This morning I awoke to the news that our tool trailer had been broken into last night. Someone stole all of the power tools, compressors, and light tripods; very expensive equipment. Two days ago, this news may have crushed me. But today, I have hope. I have hope that our insurance will cover the loss. I have hope that we'll have the funding to replace the equipment. I have hope that the police will find answers to the increasing crime concerns of this community. I have hope that we can help enough people in this community so that there won't be a need to use theft as a means of getting by. And I have hope that God's love will get us through all our days- the good, the bad and the ugly.
With love and hope,
P.S.- Dad arrives tomorrow- please join me in praying for his safe travel. -E
Tuesday, December 12, 2006
Yesterday began with our weekly staff meeting. I know it is good to check in on a Monday morning, but I'm just not at my best first thing Monday. The folks at Initech would call it a case of the Mundays. (See Office Space photo above for an example of how to treat a case of the Mundays.)
For me, the meeting was followed by a few hours of phone calls I had to make to homeowners to let them know that we won't be able to work on their homes for a few months. We don't have too many volunteer teams coming down to work during December, naturally- they want to spend time with their families. But it means that families on the Gulf don't get back in their homes. I thought it was better to call and tell them that we're running behind, rather than have them waiting and hoping that some how we'd come through and then being disappointed when we never show up. Hence the horrible, awkward phone calls. I hope you'll join me in praying for all of the families who are still unable to celebrate this Christmas in their own homes.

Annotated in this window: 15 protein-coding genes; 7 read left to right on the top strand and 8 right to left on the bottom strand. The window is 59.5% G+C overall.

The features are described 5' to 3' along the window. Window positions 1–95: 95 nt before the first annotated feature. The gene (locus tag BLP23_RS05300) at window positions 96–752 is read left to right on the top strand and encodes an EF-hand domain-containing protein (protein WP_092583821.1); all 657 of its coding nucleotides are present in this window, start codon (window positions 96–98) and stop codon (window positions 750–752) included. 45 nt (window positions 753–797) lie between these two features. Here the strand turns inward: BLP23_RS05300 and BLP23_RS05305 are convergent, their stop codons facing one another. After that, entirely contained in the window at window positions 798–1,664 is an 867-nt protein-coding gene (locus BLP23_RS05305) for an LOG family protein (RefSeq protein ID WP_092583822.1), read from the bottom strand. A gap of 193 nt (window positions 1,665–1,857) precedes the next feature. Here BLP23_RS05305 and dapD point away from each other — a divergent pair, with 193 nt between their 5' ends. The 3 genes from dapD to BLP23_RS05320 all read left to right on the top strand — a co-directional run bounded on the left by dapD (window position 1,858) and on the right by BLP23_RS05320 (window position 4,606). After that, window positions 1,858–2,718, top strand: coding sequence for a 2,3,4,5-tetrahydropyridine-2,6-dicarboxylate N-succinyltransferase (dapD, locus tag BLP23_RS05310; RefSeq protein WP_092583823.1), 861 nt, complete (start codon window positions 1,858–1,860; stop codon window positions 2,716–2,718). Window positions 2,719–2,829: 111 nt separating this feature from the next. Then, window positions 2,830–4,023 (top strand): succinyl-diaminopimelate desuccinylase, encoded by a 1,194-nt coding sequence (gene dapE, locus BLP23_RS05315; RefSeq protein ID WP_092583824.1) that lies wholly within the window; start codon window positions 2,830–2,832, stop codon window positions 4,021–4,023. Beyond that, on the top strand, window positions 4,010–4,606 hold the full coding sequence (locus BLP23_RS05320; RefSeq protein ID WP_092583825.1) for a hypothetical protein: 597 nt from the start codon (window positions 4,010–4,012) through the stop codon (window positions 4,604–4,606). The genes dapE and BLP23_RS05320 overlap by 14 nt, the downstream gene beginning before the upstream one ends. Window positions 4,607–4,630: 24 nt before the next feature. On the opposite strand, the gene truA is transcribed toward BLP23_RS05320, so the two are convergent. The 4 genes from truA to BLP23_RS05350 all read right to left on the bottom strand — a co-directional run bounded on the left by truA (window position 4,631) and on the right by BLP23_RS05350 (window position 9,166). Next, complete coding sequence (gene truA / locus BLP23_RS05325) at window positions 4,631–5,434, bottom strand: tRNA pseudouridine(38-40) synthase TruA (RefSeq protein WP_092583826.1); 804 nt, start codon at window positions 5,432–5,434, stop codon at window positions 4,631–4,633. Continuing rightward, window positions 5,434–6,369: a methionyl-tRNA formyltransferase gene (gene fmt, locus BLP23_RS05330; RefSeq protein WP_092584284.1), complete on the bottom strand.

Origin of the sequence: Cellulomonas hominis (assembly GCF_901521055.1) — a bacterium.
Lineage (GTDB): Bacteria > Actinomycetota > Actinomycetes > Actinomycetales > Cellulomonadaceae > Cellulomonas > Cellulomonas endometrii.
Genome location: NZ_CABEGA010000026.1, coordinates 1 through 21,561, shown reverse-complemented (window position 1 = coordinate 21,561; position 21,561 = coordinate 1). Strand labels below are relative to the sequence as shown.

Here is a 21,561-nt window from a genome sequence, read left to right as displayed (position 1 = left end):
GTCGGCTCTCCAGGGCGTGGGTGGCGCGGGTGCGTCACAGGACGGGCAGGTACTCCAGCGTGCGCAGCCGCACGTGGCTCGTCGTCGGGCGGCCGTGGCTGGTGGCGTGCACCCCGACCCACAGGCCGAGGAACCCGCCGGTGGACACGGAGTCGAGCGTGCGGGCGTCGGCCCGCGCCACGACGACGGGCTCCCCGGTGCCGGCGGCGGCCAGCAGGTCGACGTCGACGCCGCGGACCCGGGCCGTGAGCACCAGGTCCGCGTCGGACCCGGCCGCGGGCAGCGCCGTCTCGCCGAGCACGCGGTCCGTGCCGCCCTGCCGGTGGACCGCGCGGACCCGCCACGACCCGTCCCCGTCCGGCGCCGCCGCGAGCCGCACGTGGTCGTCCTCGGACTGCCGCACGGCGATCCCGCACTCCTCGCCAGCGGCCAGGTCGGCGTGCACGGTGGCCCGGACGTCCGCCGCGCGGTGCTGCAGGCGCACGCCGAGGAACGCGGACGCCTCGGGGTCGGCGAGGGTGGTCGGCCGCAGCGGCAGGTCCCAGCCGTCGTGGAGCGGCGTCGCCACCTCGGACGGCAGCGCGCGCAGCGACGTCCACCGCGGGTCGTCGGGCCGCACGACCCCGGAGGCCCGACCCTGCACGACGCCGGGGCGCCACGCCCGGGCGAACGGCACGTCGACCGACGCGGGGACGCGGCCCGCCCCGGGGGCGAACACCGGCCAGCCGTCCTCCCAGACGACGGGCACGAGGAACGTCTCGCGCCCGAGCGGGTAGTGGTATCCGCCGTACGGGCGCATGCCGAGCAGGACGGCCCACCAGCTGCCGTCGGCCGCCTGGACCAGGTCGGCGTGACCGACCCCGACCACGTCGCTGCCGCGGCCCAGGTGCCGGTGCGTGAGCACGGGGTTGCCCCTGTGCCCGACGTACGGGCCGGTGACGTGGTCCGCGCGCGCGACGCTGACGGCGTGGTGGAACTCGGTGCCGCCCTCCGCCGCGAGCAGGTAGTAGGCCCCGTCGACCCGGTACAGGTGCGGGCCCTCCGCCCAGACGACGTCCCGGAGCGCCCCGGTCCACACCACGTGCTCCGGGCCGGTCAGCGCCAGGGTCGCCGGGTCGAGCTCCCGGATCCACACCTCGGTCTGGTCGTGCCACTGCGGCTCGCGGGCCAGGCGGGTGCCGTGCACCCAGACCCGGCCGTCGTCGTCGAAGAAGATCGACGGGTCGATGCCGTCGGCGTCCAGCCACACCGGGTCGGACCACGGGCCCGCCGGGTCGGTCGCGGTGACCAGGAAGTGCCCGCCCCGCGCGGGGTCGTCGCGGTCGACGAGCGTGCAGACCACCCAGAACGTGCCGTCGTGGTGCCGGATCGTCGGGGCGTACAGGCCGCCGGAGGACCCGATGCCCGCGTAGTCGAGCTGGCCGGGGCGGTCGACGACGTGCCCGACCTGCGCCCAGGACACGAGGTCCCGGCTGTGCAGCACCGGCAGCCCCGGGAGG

After lunch several of my favorite (no, I don't really have favorites, okay, yes I do) homeowners came in all at once to pick up some Christmas gifts. It was wonderful for them to be able to shop in our garage, but it was even more wonderful (in my opinion, which clearly is the only one that matters here) for me to get to see them shop! They were all so happy to have bright, new toys to take home and wrap for their kids. These three women would not have been able to afford Christmas gifts this year without our garage full of toys (all donated by a church in Oxford, MS). To see the joy in their eyes, it changed my day. I hope you'll join me in praying for the needy children on the Gulf Coast this holiday season.
Later last night, we shared dinner at Orange Grove PDA Volunteer Village to say goodbye to a dear friend. One of our fellow volunteers has decided to leave the program and return home for the remainder of the year. While we'll miss him dearly, I know that this is the best decision for D; for his health and happiness. I hope you'll join me in praying for Big D as he embarks on a new journey.
May peace and love find you all today!
Monday, December 11, 2006
Erin and the Home Depot Christmas Tree!
What a weekend.
I gave in full-force to the Christmas spirit this weekend. Scott, the pastor at Handsboro Pres, would be correcting me at this point- noting that I actually gave into the Holiday spirit this weekend. He preached on the difference between celebrating the holidays (Christmas, Channukah, Kwanza, Festivus, etc.) and celebrating the birth of Jesus. I did not spend enormous amounts of time sweeping mangers, knitting baby blankets, cleaning camels, or even reciting the nativity story. I simply went out to get a Christmas tree.
My housemate Linda has been desperate for a Christmas tree since the week of Thanksgiving. Many who know me know that I don't do Christmas until after Thanksgiving weekend. I get angry at stores who fill their holiday displays in October. I refuse to buy ornaments, cards or gifts until December on principle. It's ridiculous, I know, but I mean it. Linda waited patiently for me to be ready to prepare for Christmas.